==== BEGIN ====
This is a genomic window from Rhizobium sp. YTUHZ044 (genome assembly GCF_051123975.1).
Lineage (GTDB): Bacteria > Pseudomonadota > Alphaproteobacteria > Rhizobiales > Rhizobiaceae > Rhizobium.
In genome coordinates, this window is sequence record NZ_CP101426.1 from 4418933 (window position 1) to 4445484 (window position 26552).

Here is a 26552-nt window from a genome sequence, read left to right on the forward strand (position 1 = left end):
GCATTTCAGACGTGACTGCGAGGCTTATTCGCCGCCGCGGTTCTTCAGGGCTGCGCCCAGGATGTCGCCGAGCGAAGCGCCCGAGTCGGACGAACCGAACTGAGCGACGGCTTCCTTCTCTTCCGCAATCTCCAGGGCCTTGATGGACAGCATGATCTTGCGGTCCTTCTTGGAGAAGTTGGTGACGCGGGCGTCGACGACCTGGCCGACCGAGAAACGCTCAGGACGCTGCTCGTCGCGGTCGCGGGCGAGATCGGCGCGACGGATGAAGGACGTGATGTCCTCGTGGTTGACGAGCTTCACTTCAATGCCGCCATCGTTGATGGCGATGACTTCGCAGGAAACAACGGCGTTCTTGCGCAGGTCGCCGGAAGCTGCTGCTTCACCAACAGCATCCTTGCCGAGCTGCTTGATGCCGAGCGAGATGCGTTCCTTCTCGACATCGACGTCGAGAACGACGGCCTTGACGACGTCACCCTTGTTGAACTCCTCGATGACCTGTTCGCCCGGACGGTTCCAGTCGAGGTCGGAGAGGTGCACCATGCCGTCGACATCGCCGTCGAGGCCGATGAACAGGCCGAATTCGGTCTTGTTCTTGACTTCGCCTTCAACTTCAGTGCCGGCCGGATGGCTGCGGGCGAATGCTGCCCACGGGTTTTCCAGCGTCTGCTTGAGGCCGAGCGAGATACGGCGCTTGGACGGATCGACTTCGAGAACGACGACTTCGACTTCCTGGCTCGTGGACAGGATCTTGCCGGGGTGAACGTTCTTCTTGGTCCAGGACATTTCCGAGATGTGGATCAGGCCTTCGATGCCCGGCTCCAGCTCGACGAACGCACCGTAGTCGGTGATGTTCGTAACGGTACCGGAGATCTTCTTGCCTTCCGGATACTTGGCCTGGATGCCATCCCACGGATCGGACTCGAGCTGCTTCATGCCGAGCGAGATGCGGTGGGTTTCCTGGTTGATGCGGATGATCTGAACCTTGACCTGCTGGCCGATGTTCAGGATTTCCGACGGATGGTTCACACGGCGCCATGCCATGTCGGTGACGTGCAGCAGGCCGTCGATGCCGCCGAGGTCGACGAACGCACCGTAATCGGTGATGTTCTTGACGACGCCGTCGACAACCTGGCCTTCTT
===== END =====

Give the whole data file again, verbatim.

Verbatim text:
This is a genomic window from Rhizobium sp. YTUHZ044 (genome assembly GCF_051123975.1).
Lineage (GTDB): Bacteria > Pseudomonadota > Alphaproteobacteria > Rhizobiales > Rhizobiaceae > Rhizobium.
In genome coordinates, this window is sequence record NZ_CP101426.1 from 4418933 (window position 1) to 4445484 (window position 26552).

Here is a 26552-nt window from a genome sequence, read left to right on the forward strand (position 1 = left end):
GCATTTCAGACGTGACTGCGAGGCTTATTCGCCGCCGCGGTTCTTCAGGGCTGCGCCCAGGATGTCGCCGAGCGAAGCGCCCGAGTCGGACGAACCGAACTGAGCGACGGCTTCCTTCTCTTCCGCAATCTCCAGGGCCTTGATGGACAGCATGATCTTGCGGTCCTTCTTGGAGAAGTTGGTGACGCGGGCGTCGACGACCTGGCCGACCGAGAAACGCTCAGGACGCTGCTCGTCGCGGTCGCGGGCGAGATCGGCGCGACGGATGAAGGACGTGATGTCCTCGTGGTTGACGAGCTTCACTTCAATGCCGCCATCGTTGATGGCGATGACTTCGCAGGAAACAACGGCGTTCTTGCGCAGGTCGCCGGAAGCTGCTGCTTCACCAACAGCATCCTTGCCGAGCTGCTTGATGCCGAGCGAGATGCGTTCCTTCTCGACATCGACGTCGAGAACGACGGCCTTGACGACGTCACCCTTGTTGAACTCCTCGATGACCTGTTCGCCCGGACGGTTCCAGTCGAGGTCGGAGAGGTGCACCATGCCGTCGACATCGCCGTCGAGGCCGATGAACAGGCCGAATTCGGTCTTGTTCTTGACTTCGCCTTCAACTTCAGTGCCGGCCGGATGGCTGCGGGCGAATGCTGCCCACGGGTTTTCCAGCGTCTGCTTGAGGCCGAGCGAGATACGGCGCTTGGACGGATCGACTTCGAGAACGACGACTTCGACTTCCTGGCTCGTGGACAGGATCTTGCCGGGGTGAACGTTCTTCTTGGTCCAGGACATTTCCGAGATGTGGATCAGGCCTTCGATGCCCGGCTCCAGCTCGACGAACGCACCGTAGTCGGTGATGTTCGTAACGGTACCGGAGATCTTCTTGCCTTCCGGATACTTGGCCTGGATGCCATCCCACGGATCGGACTCGAGCTGCTTCATGCCGAGCGAGATGCGGTGGGTTTCCTGGTTGATGCGGATGATCTGAACCTTGACCTGCTGGCCGATGTTCAGGATTTCCGACGGATGGTTCACACGGCGCCATGCCATGTCGGTGACGTGCAGCAGGCCGTCGATGCCGCCGAGGTCGACGAACGCACCGTAATCGGTGATGTTCTTGACGACGCCGTCGACAACCTGGCCTTCTT